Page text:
The Rwanda Utilities Regulatory Authority (RURA), is reducing the number of passengers on public buses that previously allowed clients to sit or stand from 70 to 39.
The Director of the RURA Transport Division; Tony Kulamba told members of the media that in a bid to protect Rwandans from the coronavirus, passengers will only be allowed to sit, effectively banning buses from accommodating standing passengers.
Statistics from the regulatory body indicate that, previously, a bus accommodated 70 people. Of these, only 39 people would sit and the other 31 would stand.
"We are well aware that it was normal for passengers, especially in Kigali, to travel sitting or standing. We are reducing the number of passengers to 39 people and the rest will have to wait for another bus. We also know that even those that go upcountry sometimes overload but we have also put strict measures to discourage that," he said.
Ancilla Mbarushimana, a resident of Kabeza cell, welcomed the move.
She pointed out that the issue of allowing passengers to travel while standing has for long been a subject of debate with many worrying about the overcrowding.
"The buses are overcrowded and body contact cannot be avoided. This is a great move but this means that buses will be few. A solution to cover the extra passengers should be found as soon as possible," she said.
Students return home
Meanwhile, all secondary students from the city of Kigali and the Southern province, were tested and given a green light to return to their respective homes on Sunday.
The Ministry of Education said that this is in line with implementing measures set by the government to further strengthen the country's ability to mitigate the risk of COVID-19, after Rwanda confirmed the first case of the pandemic on Saturday.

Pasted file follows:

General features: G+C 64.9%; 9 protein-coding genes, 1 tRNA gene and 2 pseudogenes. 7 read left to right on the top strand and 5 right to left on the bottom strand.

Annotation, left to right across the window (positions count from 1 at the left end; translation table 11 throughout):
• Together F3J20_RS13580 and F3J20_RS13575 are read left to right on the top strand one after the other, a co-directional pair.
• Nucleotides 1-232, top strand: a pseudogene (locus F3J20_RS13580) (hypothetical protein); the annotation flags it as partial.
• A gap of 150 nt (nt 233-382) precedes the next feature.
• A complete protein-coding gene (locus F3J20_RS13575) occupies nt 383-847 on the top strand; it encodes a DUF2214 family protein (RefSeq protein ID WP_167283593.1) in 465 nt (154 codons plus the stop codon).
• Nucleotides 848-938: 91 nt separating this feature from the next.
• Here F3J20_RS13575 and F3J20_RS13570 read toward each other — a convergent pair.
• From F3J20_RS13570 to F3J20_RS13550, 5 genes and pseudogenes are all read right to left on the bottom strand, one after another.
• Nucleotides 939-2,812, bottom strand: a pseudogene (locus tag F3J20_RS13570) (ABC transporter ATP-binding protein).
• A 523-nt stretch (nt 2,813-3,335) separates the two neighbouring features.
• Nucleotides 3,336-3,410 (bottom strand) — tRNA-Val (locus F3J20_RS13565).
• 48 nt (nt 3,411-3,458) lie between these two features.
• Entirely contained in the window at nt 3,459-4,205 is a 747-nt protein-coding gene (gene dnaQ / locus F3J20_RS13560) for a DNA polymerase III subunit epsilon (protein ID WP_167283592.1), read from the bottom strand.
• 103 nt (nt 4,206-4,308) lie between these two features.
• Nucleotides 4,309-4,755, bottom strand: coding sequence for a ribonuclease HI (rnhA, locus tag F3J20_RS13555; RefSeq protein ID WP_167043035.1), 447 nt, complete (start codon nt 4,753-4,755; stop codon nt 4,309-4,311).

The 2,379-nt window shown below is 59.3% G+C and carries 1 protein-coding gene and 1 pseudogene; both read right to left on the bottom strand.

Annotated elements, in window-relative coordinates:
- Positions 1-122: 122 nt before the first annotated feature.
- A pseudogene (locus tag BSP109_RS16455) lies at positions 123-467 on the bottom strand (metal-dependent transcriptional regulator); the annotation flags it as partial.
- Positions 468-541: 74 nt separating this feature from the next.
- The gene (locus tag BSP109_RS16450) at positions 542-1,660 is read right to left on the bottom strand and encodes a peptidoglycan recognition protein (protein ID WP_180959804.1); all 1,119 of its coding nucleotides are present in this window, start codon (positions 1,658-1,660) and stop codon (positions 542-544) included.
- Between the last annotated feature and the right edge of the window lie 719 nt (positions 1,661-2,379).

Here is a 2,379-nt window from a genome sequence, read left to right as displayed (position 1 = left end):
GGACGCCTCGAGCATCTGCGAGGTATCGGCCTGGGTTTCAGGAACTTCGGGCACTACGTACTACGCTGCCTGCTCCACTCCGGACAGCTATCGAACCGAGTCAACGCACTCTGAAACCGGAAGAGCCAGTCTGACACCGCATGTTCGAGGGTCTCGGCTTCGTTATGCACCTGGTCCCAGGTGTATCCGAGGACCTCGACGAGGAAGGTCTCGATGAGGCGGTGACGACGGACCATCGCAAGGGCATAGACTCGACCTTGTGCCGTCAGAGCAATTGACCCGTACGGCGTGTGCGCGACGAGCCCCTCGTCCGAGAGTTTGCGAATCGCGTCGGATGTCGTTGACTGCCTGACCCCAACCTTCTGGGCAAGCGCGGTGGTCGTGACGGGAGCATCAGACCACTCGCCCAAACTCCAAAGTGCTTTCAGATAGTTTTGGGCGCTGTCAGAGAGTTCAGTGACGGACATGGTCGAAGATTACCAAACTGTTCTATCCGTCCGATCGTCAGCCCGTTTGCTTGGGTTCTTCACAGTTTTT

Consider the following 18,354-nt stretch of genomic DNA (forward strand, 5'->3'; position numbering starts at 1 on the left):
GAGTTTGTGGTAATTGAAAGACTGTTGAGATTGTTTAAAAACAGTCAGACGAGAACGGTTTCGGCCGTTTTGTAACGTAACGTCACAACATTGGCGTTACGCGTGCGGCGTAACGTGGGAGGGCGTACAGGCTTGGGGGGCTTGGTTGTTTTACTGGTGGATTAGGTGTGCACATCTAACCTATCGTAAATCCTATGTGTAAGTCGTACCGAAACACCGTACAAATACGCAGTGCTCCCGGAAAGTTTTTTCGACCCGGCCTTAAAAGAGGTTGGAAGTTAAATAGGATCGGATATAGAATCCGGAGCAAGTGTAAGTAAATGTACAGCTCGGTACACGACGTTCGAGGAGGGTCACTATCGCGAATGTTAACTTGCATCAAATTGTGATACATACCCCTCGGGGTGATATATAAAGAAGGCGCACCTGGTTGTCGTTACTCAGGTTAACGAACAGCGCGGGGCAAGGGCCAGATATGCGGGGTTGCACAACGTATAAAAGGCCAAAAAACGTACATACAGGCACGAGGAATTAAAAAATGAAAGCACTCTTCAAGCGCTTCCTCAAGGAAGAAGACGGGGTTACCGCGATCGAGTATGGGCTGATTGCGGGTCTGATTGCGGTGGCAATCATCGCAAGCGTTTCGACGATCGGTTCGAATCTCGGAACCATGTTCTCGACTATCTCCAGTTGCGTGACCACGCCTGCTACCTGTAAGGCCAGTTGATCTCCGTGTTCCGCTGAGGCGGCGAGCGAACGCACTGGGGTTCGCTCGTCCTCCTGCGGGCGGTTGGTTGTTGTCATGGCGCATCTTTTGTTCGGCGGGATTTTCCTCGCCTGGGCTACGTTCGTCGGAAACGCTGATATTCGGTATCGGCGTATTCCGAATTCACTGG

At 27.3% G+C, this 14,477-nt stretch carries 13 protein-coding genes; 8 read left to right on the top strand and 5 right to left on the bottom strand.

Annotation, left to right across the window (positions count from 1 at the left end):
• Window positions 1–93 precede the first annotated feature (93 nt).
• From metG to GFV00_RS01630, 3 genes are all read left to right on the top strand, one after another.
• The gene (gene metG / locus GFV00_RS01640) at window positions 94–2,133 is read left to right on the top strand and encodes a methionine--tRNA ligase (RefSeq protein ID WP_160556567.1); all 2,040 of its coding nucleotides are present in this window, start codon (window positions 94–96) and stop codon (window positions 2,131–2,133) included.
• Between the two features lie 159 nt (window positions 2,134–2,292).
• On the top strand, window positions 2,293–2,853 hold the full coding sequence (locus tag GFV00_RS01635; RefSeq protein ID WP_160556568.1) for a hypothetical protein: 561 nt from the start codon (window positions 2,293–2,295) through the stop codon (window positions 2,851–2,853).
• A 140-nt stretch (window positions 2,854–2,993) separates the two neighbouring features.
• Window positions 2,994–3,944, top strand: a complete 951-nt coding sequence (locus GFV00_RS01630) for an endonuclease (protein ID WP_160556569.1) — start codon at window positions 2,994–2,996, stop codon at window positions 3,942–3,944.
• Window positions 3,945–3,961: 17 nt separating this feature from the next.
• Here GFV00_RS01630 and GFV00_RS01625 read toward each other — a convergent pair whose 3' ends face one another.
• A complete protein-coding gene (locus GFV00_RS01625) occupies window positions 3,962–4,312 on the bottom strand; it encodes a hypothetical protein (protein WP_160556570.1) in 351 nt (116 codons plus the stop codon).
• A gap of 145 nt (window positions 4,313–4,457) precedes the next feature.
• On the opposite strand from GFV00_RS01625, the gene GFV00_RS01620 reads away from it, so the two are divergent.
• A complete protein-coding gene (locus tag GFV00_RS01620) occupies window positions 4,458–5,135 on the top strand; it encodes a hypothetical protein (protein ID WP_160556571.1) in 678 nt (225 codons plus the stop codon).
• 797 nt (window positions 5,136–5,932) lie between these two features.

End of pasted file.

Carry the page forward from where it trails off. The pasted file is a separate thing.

Kulamba, who is also among the co-ordinators said that the program will run from Sunday 15 to 17.
He added that on Sunday, all students from the City of Kigali and Southern Province were expected to return to their respective homes.
"As planned, head teachers in these schools are supposed to prepare the students beforehand, which means that, public buses go to these schools and they convene in one place before they head home," Kulamba said.
Upon their arrival, Kulamba said that the students are encouraged to wash their hands, before they are tested to ensure that none of them are carrying the virus, before they are sent home.
Taking care of international students
Kulamba pointed out that the Ministry of education has put in place a strategy to accommodate international students.
He said that the regulatory body has also availed buses for international students who live in neighbouring countries such as Burundi.
"For those who can easily be transported to our neighbouring countries like Burundi, we have a different program for them. We have enough cars that are assigned to transport them up to the border, from where they can be picked and returned home safely," he said.
In a public statement released on Saturday, the Ministry of education noted no student will be charged transport fees.